The most striking features of the new Belgian REIF, also referred to as FIIS in French (“fonds d’investissement immobilier spécialisé”) or GVBF in Dutch (“gespecialiseerd vastgoedbeleggingsfonds”) are highlighted below:
1. The FIIS/GVBF is intended to limit the regulatory burden impeding existing Belgian REIT’s today (SIR, “Société immobilière réglementée”, in French or GVV, “Gereglementeerde vastgoedvennootschap” in Dutch);
2. The FIIS/GVBF is only available for institutional and professional investors (and so exclude private individuals);
3. The attractive regulatory framework is supplemented by a beneficial tax regime based on the level of the fund;
4. The (re)structuring of real estate investment through a FIIS/GVBF provides opportunities for a wide range of companies.
Minimal restrictions - maximum flexibility
The FIIS/GVBF will be a closed-end real estate fund (meaning an investment fund with fixed capital) subject to a very limited number of regulatory constraints. First, the fund must comply with AIFMD regulations unless it qualifies for an exemption (e.g. the de minimis exemption if its assets remain below € 100 million or € 500 million in the absence of leverage). Second, the value of the fund’s assets must amount to € 10 million (there is a transition period of approximately two years) and the fund must annually distribute at least 80% of its profits. Thirdly, the fund will be created for a period of 10 years. Nevertheless, the fund can in principle exist indefinitely since the initial period can be prolonged (albeit by a unanimous decision of the shareholders) for consecutive maximum periods of 5 years.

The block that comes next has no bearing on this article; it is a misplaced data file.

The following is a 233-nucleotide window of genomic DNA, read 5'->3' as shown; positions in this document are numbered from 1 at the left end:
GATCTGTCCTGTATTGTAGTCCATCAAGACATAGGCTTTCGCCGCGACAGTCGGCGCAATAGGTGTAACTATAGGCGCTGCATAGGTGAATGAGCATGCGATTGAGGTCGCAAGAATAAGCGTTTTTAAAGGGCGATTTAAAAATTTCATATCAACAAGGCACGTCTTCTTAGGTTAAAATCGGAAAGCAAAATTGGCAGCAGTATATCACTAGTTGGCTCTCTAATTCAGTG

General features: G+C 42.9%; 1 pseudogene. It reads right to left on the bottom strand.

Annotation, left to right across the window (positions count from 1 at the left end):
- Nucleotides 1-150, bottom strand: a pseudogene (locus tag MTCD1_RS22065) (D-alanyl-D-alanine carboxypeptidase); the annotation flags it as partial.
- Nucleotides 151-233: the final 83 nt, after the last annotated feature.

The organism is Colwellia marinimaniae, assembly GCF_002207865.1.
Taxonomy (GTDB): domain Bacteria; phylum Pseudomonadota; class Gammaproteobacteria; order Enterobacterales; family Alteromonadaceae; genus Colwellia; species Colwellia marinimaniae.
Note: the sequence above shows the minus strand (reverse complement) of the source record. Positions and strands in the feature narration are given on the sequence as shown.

Even though the fund will be subject to certain restrictions, they are dwarfed by the flexibility resulting from the absence of other restrictions, such as:
-A FIIS/GVBF can be created by a single shareholder;
-The fund can exist with a single real estate asset;
-There is no maximum debt percentage;
-There is an exemption from the interest deduction limitations under the Anti-Tax Avoidance Directive.